Energy-saving tips

19. srpna 2013 v 9:12 | shoes |  LED downlight
Hot summer days mean high electricity bills, so it helps to get up to speed on the latest power saving tips.And thanks to a survey of some electricity providers, we've got some ideas for you.
From water heaters to lighting mechanisms, here are some solutions you may not have considered before.First, let's talk about temperature.

While you may have considered adjusting your thermostat, you may not have thought much about your blinds. Yes, bumping your thermostat up 4 degrees and turning on a ceiling fan will feel about the same as before and cut down your power bill, says TXU Energy. But angling your horizontal blinds up, instead of down, can produce more natural light and cut down on heat. Angling highly reflective blinds upward can cut down on the heat gain by 45 percent, lowering the need for cooling, according to TXU Energy.

Reliant Energy says a similar approach to keeping your home cool could involve installing solar shades, which block out heat.Programmable thermostats can help you cut power use when you are not around, and some program themselves based on your schedule and power use, Reliant Energy said.

When it comes to lighting, motion sensors on outdoor fixtures can help cut down use, according to Direct Energy. Light sensors on lighting fixtures also can help by automatically turning outdoor lights on and off based on sunlight,Rectangular shaped Led Flood Light designed to replace 150W Metal Halide. Reliant Energy said.

Energy-efficient bulbs are also a smart choice, with compact fluorescent bulbs cutting electricity used for lighting by 75 percent, Direct Energy said.Light emitting diode, or LED, bulbs,I'm not sure how led downlight fit into that equation if they are left on. can cut energy use by 85 percent while lasting close to a decade, according to bulb manufacturer Philips.

Other factors could be raising your power bill high unnecessarily, such as a water heater set too high or a freezer kept in a hot garage.Drop your water heater to 110 degrees to save more energy, says Direct Energy. And try not to make a high-energy appliance such as a freezer work overtime to stay at subfreezing temperatures in a 100-degree garage.For direct lighting applications T12 tube lights uses both light and energy more efficiently.

Accessing your smart meter readings could help you better manage your energy usage.Our LED Dimmable COB downlight are the answer to your lighting prayers! Most companies now offer Web portals to check on your power consumption and even break it down by the hour or minute.Mobile phone apps from energy providers also can help you track your usage when you are away from home, helping you to identify and modify unnecessary power use, TXU Energy said.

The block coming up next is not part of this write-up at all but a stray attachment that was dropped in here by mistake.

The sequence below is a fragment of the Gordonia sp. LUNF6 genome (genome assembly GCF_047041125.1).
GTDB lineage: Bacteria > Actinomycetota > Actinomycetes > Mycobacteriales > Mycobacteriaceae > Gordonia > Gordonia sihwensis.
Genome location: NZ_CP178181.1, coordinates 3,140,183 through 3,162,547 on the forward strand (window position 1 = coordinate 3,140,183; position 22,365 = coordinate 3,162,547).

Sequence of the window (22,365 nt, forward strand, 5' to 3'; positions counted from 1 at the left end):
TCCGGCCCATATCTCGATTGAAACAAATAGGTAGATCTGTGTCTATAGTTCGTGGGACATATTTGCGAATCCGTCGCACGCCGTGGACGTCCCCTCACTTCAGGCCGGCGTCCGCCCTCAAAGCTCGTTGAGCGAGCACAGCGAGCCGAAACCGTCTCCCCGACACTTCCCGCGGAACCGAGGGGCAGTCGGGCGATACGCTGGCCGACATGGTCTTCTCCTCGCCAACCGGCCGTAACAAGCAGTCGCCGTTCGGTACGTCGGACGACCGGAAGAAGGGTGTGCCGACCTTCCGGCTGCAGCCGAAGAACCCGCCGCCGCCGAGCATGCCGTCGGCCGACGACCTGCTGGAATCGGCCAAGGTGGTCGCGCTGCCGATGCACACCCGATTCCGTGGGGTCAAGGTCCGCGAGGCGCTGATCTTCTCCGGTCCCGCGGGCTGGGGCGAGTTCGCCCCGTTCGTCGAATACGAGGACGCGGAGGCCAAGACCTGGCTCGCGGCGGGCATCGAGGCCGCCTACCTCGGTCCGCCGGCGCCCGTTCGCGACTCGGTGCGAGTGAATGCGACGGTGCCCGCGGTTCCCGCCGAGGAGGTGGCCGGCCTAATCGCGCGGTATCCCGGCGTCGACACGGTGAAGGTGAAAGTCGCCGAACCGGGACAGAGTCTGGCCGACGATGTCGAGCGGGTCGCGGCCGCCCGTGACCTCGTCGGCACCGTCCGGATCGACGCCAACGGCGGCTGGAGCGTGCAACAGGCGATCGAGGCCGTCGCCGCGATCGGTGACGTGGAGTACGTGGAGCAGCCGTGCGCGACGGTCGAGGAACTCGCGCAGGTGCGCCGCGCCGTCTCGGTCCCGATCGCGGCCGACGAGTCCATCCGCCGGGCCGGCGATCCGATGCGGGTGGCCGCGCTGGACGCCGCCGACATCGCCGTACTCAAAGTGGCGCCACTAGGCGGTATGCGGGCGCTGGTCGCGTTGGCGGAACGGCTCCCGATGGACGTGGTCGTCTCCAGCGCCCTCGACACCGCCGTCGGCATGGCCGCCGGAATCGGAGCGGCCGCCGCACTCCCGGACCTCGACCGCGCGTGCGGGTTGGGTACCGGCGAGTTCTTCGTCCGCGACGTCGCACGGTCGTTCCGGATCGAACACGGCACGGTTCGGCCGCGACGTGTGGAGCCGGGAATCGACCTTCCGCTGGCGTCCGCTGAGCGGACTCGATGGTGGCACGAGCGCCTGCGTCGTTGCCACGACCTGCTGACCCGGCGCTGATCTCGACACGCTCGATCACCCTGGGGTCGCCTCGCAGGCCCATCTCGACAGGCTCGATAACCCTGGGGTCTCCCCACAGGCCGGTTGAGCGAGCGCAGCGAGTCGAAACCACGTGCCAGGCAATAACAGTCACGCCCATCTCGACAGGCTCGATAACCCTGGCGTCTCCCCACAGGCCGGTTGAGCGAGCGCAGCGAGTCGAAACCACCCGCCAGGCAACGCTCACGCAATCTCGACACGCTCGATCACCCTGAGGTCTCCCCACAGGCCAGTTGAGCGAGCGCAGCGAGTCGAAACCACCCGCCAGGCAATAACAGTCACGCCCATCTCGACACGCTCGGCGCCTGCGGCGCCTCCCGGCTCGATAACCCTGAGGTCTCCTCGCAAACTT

A prostate-cancer diagnosis is still terrifying to patients and their families. Thompson describes many of his conversations with patients -- and especially with their wives -- as "talking them off the ledge." When he tells patients they're likely to be fine without immediate treatment, they often worry how they'll explain the good news to their children or neighbors.It is also known as led dimmable driver, LED daytime running lamps. People expect a cancer diagnosis to entail trauma.

Although Carroll thinks calling slow-growing prostate tumors "cancer" is important to encourage vigilance, Thompson wants to change the nomenclature, using the term IDLE (indolent lesions of epithelial origin) to describe low-risk cases where waiting isn't likely to make a difference. Just using the word "cancer," he argues, creates unnecessary suffering.

"The number of people that will die from those slow-growing prostate cancers is really low," he says, but the unacknowledged costs of giving them a cancer diagnosis are huge: "the person who can't sleep for two weeks before his next test results, and all the follow-up biopsies and all the lost wages, and the people who can't get life insurance because they now have a new cancer diagnosis, the person whose firm says, 'Well, we're concerned you have cancer and therefore you can't be promoted to this job.'"

It's a compelling case, but changing the vocabulary finesses the fundamental cultural issue: the widespread and incorrect belief that "cancer" is a single condition, defined only by site in the body, rather than a broad category like "infectious disease." Someone doesn't develop "cancer" but, rather, "a cancer." How frightening that diagnosis should be depends on which one.

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